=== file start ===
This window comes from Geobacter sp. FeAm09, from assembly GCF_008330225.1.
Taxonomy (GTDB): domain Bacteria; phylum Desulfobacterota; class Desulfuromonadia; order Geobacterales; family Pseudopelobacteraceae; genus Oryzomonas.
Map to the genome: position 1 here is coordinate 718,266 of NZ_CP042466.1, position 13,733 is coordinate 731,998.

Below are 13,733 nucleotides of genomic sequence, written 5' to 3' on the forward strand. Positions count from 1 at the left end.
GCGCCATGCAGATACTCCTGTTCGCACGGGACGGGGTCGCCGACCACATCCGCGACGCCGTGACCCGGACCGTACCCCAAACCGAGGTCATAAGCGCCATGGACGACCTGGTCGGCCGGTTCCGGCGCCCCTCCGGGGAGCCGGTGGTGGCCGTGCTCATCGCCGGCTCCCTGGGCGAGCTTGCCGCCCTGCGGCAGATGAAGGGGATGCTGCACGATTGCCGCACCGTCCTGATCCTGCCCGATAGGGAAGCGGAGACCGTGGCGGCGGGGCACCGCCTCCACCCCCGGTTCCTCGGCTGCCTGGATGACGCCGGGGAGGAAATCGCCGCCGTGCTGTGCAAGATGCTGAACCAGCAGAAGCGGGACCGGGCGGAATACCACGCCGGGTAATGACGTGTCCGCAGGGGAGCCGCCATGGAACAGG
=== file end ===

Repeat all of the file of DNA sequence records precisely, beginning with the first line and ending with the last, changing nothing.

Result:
This window comes from Geobacter sp. FeAm09, from assembly GCF_008330225.1.
Taxonomy (GTDB): domain Bacteria; phylum Desulfobacterota; class Desulfuromonadia; order Geobacterales; family Pseudopelobacteraceae; genus Oryzomonas.
Map to the genome: position 1 here is coordinate 718,266 of NZ_CP042466.1, position 13,733 is coordinate 731,998.

Below are 13,733 nucleotides of genomic sequence, written 5' to 3' on the forward strand. Positions count from 1 at the left end.
GCGCCATGCAGATACTCCTGTTCGCACGGGACGGGGTCGCCGACCACATCCGCGACGCCGTGACCCGGACCGTACCCCAAACCGAGGTCATAAGCGCCATGGACGACCTGGTCGGCCGGTTCCGGCGCCCCTCCGGGGAGCCGGTGGTGGCCGTGCTCATCGCCGGCTCCCTGGGCGAGCTTGCCGCCCTGCGGCAGATGAAGGGGATGCTGCACGATTGCCGCACCGTCCTGATCCTGCCCGATAGGGAAGCGGAGACCGTGGCGGCGGGGCACCGCCTCCACCCCCGGTTCCTCGGCTGCCTGGATGACGCCGGGGAGGAAATCGCCGCCGTGCTGTGCAAGATGCTGAACCAGCAGAAGCGGGACCGGGCGGAATACCACGCCGGGTAATGACGTGTCCGCAGGGGAGCCGCCATGGAACAGG